Vietnamese students abroad return in droves to start career hinh anh 1The opening ceremony of ‘Study Abroad in France Fair: Palez-moi de la France’ organised by the Vietnam Students Association in France (UEVF) and University of Transport Technology. (Photo:
HCM City (VNS/VNA) - Nguyen Dang Khoa, who studied hospitality management in Switzerland, told Vietnam News he saw Vietnam as a country with great potential for his industry as it integrates with the world economy.

As a person born and brought up in Ho Chi Minh City, he loves it deeply.

So, after finishing his degree, returning to Vietnam instead of staying in Switzerland and starting a career there was a no-brainer for him.

Nguyen Quang Trung, who studied international business and management at Dickinson College in the US’s Pennsylvania State, also chose to return home after finishing his degree.

His decision was based on the fact that in recent years Vietnam has become one of the leading countries in Southeast Asia in economic and other terms. Seeing this as a chance to make a career right in his hometown, he took it and returned as well.

After the COVID-19 pandemic, Vietnam started to receive a large number of people who studied abroad coming back to work, some out of love for their country, and others for other reasons.

Vietnam has lots of jobs to offer returnees especially after signing a clutch of international trade deals such as the EU-Vietnam Free Trade Agreement and Comprehensive and Progressive Agreement for Trans-Pacific Partnership (CPTPP). The country is also a member of organisations like the World Trade Organisation and ASEAN.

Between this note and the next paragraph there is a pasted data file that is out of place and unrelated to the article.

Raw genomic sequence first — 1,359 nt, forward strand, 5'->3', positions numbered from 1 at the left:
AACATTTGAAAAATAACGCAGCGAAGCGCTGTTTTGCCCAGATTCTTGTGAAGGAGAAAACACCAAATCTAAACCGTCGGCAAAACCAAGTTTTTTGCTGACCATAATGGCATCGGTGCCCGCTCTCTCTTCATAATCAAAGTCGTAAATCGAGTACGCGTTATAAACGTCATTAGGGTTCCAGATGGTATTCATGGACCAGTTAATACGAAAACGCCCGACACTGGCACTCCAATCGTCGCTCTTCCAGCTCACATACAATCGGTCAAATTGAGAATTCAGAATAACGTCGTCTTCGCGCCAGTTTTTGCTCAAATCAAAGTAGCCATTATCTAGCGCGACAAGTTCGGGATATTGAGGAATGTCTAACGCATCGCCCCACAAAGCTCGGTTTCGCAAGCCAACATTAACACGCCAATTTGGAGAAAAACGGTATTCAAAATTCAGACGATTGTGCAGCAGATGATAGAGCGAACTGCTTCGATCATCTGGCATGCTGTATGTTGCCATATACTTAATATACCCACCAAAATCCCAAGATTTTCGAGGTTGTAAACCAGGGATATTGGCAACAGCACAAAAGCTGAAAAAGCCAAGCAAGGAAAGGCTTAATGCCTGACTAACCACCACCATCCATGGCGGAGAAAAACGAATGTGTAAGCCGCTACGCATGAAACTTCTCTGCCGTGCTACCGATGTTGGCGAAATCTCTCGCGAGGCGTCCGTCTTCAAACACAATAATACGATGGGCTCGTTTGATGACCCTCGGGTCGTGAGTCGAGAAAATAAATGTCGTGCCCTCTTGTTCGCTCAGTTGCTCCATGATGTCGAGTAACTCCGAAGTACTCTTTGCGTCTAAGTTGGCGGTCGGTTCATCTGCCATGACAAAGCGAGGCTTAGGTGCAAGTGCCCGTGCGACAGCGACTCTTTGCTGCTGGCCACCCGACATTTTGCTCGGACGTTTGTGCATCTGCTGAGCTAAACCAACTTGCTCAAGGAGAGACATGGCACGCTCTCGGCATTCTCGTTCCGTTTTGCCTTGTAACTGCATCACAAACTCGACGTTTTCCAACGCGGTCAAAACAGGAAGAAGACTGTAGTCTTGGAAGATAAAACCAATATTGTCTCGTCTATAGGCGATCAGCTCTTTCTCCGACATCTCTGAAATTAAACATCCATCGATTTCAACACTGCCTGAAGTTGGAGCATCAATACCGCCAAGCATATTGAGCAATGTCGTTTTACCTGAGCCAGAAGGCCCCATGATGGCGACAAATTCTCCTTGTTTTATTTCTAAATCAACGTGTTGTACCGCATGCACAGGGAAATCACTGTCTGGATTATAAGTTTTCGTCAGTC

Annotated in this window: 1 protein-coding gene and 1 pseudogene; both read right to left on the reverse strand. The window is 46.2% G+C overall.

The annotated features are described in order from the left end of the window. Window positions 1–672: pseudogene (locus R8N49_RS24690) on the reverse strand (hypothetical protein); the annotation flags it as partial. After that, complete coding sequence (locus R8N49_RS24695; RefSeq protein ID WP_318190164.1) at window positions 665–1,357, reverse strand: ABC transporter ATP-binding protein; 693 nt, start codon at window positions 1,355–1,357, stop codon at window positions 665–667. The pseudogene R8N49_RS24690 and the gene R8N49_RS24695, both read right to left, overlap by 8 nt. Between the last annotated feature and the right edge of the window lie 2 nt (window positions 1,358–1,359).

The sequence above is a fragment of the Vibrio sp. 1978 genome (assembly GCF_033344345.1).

Nguyen Hieu Duc Duy, a student at RMIT in Australia, said returning to Vietnam was not actually a part of his plan. 

He was studying abroad when the COVID-19 pandemic struck. As the situation worsened by the day and borders started to close, he made the choice to return to Vietnam to lessen his family’s burden since he was relying on money from home for his expenses in Australia.

He did want to return and continue studying in Australia and build his life there, but gradually began to give up the idea after looking back at his experiences in both countries.  

Though staying there and studying did broaden his mind in many ways, he did not feel as comfortable as in Vietnam due to the cultural differences he faced in Australia. He then chose to transfer his degree to RMIT in HCM City.

Duy said he also took into consideration whether his major, IT, would help him have a career in this country. It did especially since he found a niche sector, cybersecurity, that Vietnam has begun to focus on in recent years to improve its internet protection system.

“Vietnam’s cybersecurity market right now is relatively new. But because it is new, it also has a lot of opportunities for me to explore its strengths and weaknesses and gather experience.”

So, what is in it for students studying in Vietnam as the wave of students coming back from abroad grows stronger by the day? Will they be able to compete with these students for their dream jobs?

Students who study abroad do have an advantage in that they get much more practical experience than do students in Vietnam. Syllabuses in Vietnamese universities are sometimes old and do not provide what the world requires. 

However, students studying in Vietnam also have some advantages: They have a better understanding of careers in Vietnam than people who return from abroad and are quick to pick up the latest job trends and ease their way into them.

Vietnamese universities have in recent years increasingly enabled their students to practically experience more of what they have been studying such as by linking up with foreign universities to create short-term study programmes. 

They include an economics degree set up by the Ho Chi Minh City University of Economics and Western Sydney University (Australia) and Chinese literature degree by the Ho Chi Minh City University of Social Sciences and Humanity and Guangxi University (China).  

They are also tying up with companies for internships for their students to acquire practical experience and try out the knowledge they acquire at school.

But if Vietnamese universities want to improve the quality of their graduates, the way to go about is by reforming their syllabuses to suit what the world currently needs and focus on soft skills that would benefit their students in their jobs later on./.